RHEL(and the others) alternatives

I’m a sysadmin in Romania, we are using centos 7 for our servers, I have just started to rewrite our stuff for rocky 9 recently… After the recent news, I’m uncertain about the future prospects of RHEL-based distros. There’s no way that our clients will pay for a rhel license, those prices are not made for this market.

So I think we will have to use a different distro for our software. Right now there are 3 candidates: OpenSUSE, Debian, maybe Ubuntu.

I have only experience with Ubuntu, but I don’t like it at all. Snaps are weird, the update system is weird too, I don’t feel like it’s a predictable and reliable distro.

Any suggestions, experiences with other distros as servers?


The most logical choice here would be to go with a community distribution which is also mainstream for a lot of software support, which would then rule out Ubuntu and OpenSuse because they are basically owned by a company, so Debian!


Maybe Oracle Linux isn’t affected?

I don’t know what your business model is, but unless you gain additional revenue by upgrading servers, I would choose Ubuntu. While I don’t like it either, the LTS releases have very long commercially supported life-cycles.

For supporting customer servers, OpenSuse’s Leap support windows are too unclear to me. Support for Debian releases by the Debian team is only for 3 years although there is a volunteer LTS team that tries to make them viable for “at least” 5 years.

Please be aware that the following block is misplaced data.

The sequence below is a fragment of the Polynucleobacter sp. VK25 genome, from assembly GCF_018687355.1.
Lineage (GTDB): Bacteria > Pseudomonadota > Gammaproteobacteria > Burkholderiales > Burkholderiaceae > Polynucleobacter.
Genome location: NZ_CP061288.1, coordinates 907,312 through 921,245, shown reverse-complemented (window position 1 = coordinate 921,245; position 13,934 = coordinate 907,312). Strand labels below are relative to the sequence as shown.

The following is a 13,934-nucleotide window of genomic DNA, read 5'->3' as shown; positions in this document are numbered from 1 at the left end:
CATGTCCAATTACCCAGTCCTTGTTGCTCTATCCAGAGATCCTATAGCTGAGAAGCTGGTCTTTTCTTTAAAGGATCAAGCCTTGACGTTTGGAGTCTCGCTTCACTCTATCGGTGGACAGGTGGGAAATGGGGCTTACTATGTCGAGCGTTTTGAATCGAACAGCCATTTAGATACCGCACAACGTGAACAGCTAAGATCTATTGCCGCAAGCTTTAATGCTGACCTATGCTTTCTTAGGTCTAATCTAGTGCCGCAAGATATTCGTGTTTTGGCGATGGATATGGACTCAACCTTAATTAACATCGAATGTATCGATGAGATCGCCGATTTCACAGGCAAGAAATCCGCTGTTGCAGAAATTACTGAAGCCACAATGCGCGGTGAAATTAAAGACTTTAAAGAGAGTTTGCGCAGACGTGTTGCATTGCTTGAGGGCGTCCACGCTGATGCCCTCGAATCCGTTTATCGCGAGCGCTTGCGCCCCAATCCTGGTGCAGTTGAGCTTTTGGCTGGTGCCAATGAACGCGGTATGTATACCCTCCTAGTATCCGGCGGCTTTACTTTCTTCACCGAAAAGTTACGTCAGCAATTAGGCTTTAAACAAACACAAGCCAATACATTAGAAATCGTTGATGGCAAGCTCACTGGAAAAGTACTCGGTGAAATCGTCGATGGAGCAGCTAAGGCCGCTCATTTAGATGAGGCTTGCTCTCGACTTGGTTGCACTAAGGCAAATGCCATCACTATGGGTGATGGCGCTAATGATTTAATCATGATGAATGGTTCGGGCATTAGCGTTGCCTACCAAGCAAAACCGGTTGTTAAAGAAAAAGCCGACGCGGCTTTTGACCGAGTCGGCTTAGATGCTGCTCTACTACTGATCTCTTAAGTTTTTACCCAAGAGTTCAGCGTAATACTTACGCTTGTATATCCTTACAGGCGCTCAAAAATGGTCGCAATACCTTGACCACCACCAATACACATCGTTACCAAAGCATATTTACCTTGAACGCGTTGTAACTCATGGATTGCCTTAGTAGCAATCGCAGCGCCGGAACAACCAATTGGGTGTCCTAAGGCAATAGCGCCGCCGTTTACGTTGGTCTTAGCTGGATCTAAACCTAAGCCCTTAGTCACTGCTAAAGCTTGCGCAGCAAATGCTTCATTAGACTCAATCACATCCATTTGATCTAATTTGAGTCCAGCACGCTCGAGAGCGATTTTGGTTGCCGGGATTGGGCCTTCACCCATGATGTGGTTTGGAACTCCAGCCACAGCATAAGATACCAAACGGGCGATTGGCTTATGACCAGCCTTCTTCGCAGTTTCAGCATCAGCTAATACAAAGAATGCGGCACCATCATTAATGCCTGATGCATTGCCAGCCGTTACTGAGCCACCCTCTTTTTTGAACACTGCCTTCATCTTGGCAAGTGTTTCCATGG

I also don’t know the current fate of Oracle Linux. It may be another option if it continues. I am always hesitant to use it though because it isn’t clear to me how committed Oracle is to continuing it.


we are basically in the same situation. Our best candidate is Debian.
They have a very strong Open source commitment, they even have some contracts in place forcing themselves to fully stay open and to not let any company get the slightest say over them.
They also have a very long history and as long as you stay in the stable channel, are rock solid.

SuSe and ubuntu are company owned, we don’t want that - and we also don’t like Ubuntu’s snap approach, so those are extremely unlikely to be our way forward.
SuSe also has a slightly less broad community adoption, so some packages are not directly available for that distro.

Every RHEL - clone is currently not a safe bet, so those are also a no-way-forward for us (we also had already begun working on the switch to a RHEL 9 based distro but stopped that work)


I’m not a sysadmin so i don’t know specifics of the market…

But wonder, why not go to something not corporate at all?
Say Alpine Linux, it’s fast, simple, reproducible, secure and can be as small as run-from-RAM.

what’s the support window on that distribution? For enterprise use, it needs to be at least 3 years, better 5 before a major update is necessary.
How often are core packages updated that include breaking changes or make recompilation of binaries necessary to be able to run them after the update? On RHEL/Debian such updates only happen with big point releases, which means about once a year or even less. Everything more often is not viable for enterprise use.

I haven’t used it much outside of docker, but let’s see from their FAQ:

There are several release branches for Alpine Linux available at the same time. Each May and November we make a release branch from edge. The main repository is typically supported for 2 years and the community repository is supported until next stable release.

Security fixes beyond that can be made on request when there are patches available.